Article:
Hold it by the crown rather than the root and try to reinsert it in the socket. (Your child can keep it in place until treatment by biting down on a wet piece of clean gauze.) If that is not possible, put the tooth in a glass of milk, saline solution, or saliva, and take your child and the glass immediately to our office, or an emergency medical treatment facility.
For a broken tooth, rinse your child’s mouth out with warm water to clean out any debris or foreign matter. Use a cold compress on the child’s cheek or gum near the affected area to keep any swelling down. Call our office immediately.
Minor fractures may be smoothed with a sandpaper disc or simply left alone. Another option is to restore the tooth with a composite restoration. In either case, treat the tooth with care for several days. Keep your child on a soft diet that avoids use of the broken tooth.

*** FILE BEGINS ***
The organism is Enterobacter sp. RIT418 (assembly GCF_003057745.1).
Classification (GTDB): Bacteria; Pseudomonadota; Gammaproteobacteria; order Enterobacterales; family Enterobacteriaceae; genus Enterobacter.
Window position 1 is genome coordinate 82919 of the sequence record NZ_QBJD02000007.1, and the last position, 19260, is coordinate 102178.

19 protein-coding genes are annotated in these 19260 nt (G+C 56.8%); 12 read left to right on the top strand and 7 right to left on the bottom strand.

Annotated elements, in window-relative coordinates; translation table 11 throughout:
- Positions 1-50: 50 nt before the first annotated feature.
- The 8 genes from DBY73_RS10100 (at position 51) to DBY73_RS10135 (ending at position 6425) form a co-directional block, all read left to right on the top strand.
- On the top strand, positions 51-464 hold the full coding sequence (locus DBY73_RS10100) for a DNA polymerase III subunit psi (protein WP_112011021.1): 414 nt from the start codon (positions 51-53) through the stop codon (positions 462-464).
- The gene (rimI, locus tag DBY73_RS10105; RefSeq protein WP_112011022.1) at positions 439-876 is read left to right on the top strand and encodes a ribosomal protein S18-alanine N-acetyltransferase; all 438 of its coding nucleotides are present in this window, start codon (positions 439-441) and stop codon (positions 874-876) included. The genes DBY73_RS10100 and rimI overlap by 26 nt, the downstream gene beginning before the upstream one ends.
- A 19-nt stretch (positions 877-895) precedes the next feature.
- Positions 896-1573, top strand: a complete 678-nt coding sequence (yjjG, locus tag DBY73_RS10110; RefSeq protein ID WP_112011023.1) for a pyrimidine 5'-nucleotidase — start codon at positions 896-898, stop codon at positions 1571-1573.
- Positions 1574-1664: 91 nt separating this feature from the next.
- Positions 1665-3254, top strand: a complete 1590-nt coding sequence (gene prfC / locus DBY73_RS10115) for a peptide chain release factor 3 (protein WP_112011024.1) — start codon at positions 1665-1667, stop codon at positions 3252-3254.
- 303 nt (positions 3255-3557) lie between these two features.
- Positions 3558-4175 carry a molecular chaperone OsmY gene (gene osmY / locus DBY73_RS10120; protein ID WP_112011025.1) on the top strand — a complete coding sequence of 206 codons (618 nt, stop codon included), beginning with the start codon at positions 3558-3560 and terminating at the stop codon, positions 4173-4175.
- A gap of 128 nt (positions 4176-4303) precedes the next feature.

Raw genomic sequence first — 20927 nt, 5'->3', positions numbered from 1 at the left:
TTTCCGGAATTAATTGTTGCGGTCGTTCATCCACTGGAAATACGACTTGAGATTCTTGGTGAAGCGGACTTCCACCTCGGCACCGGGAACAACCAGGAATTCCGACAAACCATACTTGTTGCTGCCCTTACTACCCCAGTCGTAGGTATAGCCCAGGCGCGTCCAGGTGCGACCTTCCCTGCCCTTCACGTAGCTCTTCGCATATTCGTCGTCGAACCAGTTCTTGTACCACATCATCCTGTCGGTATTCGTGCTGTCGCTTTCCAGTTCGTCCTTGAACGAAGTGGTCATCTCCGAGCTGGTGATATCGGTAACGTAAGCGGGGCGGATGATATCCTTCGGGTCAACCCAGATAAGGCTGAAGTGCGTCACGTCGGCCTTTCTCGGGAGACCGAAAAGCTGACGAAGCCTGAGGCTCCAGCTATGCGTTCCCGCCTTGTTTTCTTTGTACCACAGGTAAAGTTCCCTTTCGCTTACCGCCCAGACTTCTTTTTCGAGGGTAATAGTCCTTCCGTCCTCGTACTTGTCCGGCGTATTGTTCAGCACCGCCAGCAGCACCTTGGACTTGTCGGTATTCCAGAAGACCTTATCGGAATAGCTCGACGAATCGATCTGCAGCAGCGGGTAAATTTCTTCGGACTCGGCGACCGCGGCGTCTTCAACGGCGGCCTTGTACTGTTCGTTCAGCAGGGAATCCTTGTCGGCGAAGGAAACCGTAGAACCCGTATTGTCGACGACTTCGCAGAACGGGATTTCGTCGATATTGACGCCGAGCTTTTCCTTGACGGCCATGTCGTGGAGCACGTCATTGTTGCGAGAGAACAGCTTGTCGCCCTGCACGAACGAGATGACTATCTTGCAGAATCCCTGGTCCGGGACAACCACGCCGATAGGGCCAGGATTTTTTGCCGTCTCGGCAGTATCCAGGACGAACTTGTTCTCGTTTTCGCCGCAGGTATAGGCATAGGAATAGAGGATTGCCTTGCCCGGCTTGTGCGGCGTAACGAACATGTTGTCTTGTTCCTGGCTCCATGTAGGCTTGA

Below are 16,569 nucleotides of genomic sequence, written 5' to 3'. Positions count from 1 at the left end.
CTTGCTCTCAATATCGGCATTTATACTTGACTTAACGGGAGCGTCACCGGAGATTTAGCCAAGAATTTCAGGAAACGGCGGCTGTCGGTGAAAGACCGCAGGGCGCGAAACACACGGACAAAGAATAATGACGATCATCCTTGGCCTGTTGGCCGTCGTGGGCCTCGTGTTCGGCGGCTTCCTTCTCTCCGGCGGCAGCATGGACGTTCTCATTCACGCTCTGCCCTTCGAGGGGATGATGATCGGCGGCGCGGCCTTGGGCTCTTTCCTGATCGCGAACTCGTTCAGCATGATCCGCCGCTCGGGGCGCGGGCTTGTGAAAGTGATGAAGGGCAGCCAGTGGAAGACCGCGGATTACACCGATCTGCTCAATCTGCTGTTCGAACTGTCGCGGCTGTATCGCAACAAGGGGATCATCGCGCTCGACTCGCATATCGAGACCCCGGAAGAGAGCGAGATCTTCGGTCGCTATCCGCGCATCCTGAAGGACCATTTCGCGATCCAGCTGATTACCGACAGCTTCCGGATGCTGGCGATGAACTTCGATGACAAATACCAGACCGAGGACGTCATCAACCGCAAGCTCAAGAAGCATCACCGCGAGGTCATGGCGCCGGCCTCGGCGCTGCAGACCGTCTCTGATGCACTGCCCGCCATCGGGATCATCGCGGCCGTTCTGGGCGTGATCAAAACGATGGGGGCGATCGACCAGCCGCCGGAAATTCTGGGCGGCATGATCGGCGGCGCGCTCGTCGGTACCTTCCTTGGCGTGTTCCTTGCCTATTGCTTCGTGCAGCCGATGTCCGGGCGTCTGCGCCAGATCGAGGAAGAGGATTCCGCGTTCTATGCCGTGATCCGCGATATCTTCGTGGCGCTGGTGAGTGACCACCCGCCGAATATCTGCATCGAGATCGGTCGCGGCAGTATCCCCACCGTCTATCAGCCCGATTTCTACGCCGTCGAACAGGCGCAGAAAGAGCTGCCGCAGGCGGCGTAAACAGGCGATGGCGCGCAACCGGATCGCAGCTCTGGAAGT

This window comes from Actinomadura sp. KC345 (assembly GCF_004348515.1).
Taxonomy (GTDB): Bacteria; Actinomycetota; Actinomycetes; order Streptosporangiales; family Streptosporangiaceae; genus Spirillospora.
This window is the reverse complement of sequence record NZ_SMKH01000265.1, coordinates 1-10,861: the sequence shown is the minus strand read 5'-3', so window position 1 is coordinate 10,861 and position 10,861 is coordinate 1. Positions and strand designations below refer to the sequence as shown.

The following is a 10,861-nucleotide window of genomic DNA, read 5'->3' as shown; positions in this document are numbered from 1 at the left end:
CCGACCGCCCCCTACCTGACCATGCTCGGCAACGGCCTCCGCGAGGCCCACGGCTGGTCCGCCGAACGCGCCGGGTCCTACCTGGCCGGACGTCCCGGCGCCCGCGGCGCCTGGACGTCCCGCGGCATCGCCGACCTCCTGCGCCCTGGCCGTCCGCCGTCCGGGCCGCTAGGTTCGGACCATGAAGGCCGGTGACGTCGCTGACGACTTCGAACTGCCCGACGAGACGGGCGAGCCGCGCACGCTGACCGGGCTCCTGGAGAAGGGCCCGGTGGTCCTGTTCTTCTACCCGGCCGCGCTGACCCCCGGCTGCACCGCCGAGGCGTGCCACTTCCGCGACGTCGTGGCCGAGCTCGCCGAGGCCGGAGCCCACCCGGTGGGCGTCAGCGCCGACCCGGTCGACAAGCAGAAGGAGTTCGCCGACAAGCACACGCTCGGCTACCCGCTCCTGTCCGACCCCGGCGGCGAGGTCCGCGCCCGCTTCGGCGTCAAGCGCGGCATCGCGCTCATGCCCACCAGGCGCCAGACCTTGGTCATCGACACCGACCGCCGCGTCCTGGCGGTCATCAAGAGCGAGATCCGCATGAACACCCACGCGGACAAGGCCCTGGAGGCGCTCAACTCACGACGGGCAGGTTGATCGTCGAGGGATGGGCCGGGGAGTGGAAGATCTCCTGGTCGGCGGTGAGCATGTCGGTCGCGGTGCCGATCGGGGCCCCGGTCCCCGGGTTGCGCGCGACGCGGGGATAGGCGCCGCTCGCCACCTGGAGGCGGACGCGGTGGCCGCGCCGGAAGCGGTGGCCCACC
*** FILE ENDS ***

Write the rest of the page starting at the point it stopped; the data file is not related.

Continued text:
Moderate fractures include damage to the enamel, dentin (the bony hard portion of the tooth), and/or pulp (the nerve and blood vessels within the tooth). If the pulp is involved, the tooth may need a nerve treatment, including the possibility of a root cnal in order to save it. The tooth may be restored with a composite filling or a permanent crown. If damage to the pulp does occur, further dental treatment will be required.
Severe fractures often mean a traumatized tooth with slim chance of recovery.